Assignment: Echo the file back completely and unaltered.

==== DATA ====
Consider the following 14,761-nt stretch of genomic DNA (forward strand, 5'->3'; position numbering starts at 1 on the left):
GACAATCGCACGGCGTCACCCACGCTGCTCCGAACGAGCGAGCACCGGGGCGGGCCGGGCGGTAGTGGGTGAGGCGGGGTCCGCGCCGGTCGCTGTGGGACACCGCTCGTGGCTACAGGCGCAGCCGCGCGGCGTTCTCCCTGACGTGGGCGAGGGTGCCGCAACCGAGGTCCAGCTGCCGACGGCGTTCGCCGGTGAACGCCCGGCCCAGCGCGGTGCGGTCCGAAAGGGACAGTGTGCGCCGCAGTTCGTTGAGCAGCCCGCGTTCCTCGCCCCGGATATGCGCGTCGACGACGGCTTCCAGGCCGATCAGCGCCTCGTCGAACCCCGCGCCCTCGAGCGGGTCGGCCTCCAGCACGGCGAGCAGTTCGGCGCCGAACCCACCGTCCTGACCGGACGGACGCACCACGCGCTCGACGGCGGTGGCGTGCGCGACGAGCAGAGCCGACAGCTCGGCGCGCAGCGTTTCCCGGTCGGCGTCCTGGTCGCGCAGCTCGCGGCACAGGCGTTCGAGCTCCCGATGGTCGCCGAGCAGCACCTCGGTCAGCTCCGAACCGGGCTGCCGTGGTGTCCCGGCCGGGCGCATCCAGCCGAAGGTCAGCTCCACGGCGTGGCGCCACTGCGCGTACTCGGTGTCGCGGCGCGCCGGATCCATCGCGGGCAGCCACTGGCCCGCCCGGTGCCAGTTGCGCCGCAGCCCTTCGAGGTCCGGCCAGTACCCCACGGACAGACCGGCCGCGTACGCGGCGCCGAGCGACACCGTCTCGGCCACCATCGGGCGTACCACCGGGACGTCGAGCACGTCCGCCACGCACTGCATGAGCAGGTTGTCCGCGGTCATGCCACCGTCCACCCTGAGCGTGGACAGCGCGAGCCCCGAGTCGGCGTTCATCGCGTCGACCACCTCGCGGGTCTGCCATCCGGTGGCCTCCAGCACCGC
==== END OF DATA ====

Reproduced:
Consider the following 14,761-nt stretch of genomic DNA (forward strand, 5'->3'; position numbering starts at 1 on the left):
GACAATCGCACGGCGTCACCCACGCTGCTCCGAACGAGCGAGCACCGGGGCGGGCCGGGCGGTAGTGGGTGAGGCGGGGTCCGCGCCGGTCGCTGTGGGACACCGCTCGTGGCTACAGGCGCAGCCGCGCGGCGTTCTCCCTGACGTGGGCGAGGGTGCCGCAACCGAGGTCCAGCTGCCGACGGCGTTCGCCGGTGAACGCCCGGCCCAGCGCGGTGCGGTCCGAAAGGGACAGTGTGCGCCGCAGTTCGTTGAGCAGCCCGCGTTCCTCGCCCCGGATATGCGCGTCGACGACGGCTTCCAGGCCGATCAGCGCCTCGTCGAACCCCGCGCCCTCGAGCGGGTCGGCCTCCAGCACGGCGAGCAGTTCGGCGCCGAACCCACCGTCCTGACCGGACGGACGCACCACGCGCTCGACGGCGGTGGCGTGCGCGACGAGCAGAGCCGACAGCTCGGCGCGCAGCGTTTCCCGGTCGGCGTCCTGGTCGCGCAGCTCGCGGCACAGGCGTTCGAGCTCCCGATGGTCGCCGAGCAGCACCTCGGTCAGCTCCGAACCGGGCTGCCGTGGTGTCCCGGCCGGGCGCATCCAGCCGAAGGTCAGCTCCACGGCGTGGCGCCACTGCGCGTACTCGGTGTCGCGGCGCGCCGGATCCATCGCGGGCAGCCACTGGCCCGCCCGGTGCCAGTTGCGCCGCAGCCCTTCGAGGTCCGGCCAGTACCCCACGGACAGACCGGCCGCGTACGCGGCGCCGAGCGACACCGTCTCGGCCACCATCGGGCGTACCACCGGGACGTCGAGCACGTCCGCCACGCACTGCATGAGCAGGTTGTCCGCGGTCATGCCACCGTCCACCCTGAGCGTGGACAGCGCGAGCCCCGAGTCGGCGTTCATCGCGTCGACCACCTCGCGGGTCTGCCATCCGGTGGCCTCCAGCACCGC